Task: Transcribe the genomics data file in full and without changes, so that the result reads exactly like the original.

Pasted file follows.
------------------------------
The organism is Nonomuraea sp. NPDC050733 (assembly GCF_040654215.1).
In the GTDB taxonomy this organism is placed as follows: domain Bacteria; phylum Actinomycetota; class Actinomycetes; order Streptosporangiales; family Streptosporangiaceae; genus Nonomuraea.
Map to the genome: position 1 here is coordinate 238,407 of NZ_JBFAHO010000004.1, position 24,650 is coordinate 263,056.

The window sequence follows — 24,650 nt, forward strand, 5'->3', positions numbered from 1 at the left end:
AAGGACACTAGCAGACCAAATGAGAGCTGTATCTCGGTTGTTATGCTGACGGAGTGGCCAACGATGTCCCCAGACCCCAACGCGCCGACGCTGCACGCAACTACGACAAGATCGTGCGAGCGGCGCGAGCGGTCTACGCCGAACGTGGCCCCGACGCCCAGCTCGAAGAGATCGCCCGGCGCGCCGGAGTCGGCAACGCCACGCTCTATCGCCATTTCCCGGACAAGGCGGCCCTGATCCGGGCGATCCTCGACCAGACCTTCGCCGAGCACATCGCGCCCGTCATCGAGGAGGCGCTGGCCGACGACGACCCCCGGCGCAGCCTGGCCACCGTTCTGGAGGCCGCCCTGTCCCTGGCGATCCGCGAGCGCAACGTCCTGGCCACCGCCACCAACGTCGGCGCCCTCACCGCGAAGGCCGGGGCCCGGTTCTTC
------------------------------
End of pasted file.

The organism is Nonomuraea sp. NPDC050733 (assembly GCF_040654215.1).
In the GTDB taxonomy this organism is placed as follows: domain Bacteria; phylum Actinomycetota; class Actinomycetes; order Streptosporangiales; family Streptosporangiaceae; genus Nonomuraea.
Map to the genome: position 1 here is coordinate 238,407 of NZ_JBFAHO010000004.1, position 24,650 is coordinate 263,056.

The window sequence follows — 24,650 nt, forward strand, 5'->3', positions numbered from 1 at the left end:
AAGGACACTAGCAGACCAAATGAGAGCTGTATCTCGGTTGTTATGCTGACGGAGTGGCCAACGATGTCCCCAGACCCCAACGCGCCGACGCTGCACGCAACTACGACAAGATCGTGCGAGCGGCGCGAGCGGTCTACGCCGAACGTGGCCCCGACGCCCAGCTCGAAGAGATCGCCCGGCGCGCCGGAGTCGGCAACGCCACGCTCTATCGCCATTTCCCGGACAAGGCGGCCCTGATCCGGGCGATCCTCGACCAGACCTTCGCCGAGCACATCGCGCCCGTCATCGAGGAGGCGCTGGCCGACGACGACCCCCGGCGCAGCCTGGCCACCGTTCTGGAGGCCGCCCTGTCCCTGGCGATCCGCGAGCGCAACGTCCTGGCCACCGCCACCAACGTCGGCGCCCTCACCGCGAAGGCCGGGGCCCGGTTCTTC